Frequency of Loaded Road March Training and Performance on a Loaded Road March
Technical rept. Apr 1989-Feb 1990
ARMY RESEARCH INST OF ENVIRONMENTAL MEDICINE NATICK MA
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Four groups of soldiers N137 participated in a 9 week physical training program that was similar except for the amount of loaded road march training. Group O GPO did not perform any road marching Group 1 GP1 road marched once a month Group 2 GP2 road marched twice a month Group 4 GP4 road marched 4 times a month. The training program involved progressive increases in running, resistance training and interval training and some calistenic exercises. Before and after training soldiers performed a maximal effort 20 km road march while carrying a 46 kg total load. Some soldiers were monitored for heart rate during both road marches. Results showed that post- training road march times were significantly longer than pre-training times presumably because of a longer voluntary rest breaks and b higher environmental temperature. There were no significant differences in road march times among the 4 groups on the pre-test. On the post-test, GP4 and GP2 had significant faster road march times that GP1 and GPO. There were no significant differences between GP2 and GP4. After both road marches decrements were found in marksmanship and maximum grenade throwing distance. These data suggest that twice monthly road marching as part of a progressive physical training program results in 20 km road march times equivalent to road march training 4 times per month. A strenuous road march can significantly impair some aspects of military performance. Keywords Injuries Marksmanship Muscle soreness.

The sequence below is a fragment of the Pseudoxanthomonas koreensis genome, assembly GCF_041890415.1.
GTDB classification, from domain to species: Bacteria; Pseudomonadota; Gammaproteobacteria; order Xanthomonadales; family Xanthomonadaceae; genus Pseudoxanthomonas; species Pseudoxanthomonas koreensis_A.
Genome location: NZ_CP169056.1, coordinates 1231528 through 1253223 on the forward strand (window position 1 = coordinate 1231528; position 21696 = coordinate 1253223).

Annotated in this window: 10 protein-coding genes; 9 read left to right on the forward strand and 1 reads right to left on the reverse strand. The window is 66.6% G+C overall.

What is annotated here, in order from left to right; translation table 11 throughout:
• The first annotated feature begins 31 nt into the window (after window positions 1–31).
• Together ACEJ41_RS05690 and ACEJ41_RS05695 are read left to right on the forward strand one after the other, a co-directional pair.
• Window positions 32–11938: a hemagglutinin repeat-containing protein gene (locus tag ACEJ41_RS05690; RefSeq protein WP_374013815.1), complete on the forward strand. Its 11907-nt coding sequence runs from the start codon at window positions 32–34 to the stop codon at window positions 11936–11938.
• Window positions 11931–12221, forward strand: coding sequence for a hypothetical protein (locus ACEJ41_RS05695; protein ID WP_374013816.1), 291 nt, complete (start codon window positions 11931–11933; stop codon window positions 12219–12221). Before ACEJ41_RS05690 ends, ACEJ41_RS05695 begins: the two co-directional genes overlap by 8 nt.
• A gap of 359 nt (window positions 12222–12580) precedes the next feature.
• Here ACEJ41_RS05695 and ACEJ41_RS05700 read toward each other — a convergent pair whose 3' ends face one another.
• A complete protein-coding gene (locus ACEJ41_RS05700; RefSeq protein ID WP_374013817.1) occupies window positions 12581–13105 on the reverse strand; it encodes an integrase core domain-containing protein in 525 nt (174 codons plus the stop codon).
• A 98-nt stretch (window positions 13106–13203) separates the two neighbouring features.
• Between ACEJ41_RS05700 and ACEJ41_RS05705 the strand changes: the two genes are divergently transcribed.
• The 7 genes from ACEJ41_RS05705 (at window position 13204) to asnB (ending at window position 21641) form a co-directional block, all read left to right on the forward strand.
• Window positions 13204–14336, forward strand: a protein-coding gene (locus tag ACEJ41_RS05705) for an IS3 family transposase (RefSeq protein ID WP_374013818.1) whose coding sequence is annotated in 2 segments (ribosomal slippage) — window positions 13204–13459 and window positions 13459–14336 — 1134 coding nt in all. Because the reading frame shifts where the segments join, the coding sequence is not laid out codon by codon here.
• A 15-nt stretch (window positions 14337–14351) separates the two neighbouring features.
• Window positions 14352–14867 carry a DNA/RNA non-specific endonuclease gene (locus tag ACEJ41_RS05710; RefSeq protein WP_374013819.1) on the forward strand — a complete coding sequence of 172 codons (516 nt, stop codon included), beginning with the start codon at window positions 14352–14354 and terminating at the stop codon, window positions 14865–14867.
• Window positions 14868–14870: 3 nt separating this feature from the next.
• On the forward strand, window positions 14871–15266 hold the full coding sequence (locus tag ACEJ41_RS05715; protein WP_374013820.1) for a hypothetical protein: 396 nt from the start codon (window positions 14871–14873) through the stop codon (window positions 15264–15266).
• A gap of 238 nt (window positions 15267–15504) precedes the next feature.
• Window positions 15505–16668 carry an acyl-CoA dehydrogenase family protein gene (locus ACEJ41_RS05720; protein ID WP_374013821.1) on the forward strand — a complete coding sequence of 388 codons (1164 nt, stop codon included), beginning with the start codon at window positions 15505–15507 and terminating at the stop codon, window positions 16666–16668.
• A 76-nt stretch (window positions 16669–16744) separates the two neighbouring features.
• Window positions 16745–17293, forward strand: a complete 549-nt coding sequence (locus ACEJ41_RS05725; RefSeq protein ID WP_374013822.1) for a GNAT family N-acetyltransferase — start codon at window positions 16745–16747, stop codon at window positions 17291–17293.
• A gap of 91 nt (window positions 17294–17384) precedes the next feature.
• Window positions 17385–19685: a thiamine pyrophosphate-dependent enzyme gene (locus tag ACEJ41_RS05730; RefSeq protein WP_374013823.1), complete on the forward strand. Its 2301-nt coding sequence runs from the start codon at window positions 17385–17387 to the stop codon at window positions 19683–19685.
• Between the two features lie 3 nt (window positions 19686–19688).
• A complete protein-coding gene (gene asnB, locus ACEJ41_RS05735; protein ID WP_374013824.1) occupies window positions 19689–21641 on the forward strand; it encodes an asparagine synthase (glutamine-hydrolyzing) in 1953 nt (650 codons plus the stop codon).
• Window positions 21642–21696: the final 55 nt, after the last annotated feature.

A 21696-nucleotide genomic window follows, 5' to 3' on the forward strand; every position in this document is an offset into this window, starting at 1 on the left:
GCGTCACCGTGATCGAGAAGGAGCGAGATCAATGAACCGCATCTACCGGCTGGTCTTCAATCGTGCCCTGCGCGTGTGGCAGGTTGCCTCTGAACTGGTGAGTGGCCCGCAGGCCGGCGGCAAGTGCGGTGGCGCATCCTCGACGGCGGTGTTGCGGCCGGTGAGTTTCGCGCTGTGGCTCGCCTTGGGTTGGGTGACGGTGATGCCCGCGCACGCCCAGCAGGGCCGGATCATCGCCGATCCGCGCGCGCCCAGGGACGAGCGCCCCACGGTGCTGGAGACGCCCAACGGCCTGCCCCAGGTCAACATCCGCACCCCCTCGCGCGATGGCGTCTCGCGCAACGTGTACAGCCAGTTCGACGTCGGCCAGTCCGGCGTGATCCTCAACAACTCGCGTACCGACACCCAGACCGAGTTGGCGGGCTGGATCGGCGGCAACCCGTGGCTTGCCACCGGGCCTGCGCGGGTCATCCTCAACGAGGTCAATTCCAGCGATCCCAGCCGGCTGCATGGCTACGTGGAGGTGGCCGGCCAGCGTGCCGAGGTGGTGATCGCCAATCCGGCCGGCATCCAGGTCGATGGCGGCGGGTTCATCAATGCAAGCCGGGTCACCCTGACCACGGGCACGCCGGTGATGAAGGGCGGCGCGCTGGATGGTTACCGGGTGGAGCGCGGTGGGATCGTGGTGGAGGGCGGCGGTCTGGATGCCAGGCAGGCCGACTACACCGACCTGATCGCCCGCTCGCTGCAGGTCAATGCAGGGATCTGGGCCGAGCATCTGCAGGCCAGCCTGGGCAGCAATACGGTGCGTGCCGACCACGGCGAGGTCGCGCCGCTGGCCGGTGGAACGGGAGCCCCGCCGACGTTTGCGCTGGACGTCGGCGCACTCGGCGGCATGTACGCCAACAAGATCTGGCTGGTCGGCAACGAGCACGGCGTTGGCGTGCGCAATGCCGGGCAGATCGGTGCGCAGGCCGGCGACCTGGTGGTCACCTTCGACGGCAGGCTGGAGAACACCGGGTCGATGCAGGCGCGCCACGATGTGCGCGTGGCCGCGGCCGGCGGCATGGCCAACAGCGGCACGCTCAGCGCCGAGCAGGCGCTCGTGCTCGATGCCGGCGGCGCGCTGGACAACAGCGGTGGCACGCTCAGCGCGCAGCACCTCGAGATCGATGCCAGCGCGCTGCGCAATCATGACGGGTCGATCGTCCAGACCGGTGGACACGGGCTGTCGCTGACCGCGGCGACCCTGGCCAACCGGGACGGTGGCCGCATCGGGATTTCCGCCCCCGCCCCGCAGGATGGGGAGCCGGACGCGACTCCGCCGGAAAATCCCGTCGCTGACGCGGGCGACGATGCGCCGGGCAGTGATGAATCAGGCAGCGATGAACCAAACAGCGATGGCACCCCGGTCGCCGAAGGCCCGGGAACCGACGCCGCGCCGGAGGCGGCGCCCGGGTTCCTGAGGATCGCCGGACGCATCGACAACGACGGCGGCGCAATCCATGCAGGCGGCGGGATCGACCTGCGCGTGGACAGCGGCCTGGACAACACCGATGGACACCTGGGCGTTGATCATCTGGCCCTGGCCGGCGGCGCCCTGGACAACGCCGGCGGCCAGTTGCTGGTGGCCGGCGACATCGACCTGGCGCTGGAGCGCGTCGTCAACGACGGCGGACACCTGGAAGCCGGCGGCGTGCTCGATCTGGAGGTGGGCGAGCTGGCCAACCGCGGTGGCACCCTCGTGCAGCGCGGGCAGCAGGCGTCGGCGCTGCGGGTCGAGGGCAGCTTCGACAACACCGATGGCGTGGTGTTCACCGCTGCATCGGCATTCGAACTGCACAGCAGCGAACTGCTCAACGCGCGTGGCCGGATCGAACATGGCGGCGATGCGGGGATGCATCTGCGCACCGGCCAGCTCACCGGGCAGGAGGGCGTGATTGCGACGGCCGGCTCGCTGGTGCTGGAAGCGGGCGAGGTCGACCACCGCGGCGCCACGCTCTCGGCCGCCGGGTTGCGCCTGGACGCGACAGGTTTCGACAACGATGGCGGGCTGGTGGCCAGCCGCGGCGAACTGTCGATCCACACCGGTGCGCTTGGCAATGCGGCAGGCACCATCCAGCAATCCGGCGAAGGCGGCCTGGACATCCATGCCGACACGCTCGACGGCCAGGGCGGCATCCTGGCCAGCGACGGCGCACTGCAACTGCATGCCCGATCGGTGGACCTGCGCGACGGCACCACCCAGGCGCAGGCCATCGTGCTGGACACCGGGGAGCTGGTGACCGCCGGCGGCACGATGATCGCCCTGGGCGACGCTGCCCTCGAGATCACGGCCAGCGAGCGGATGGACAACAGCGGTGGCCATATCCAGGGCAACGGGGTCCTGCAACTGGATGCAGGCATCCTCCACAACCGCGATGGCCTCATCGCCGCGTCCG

- Stress Physiology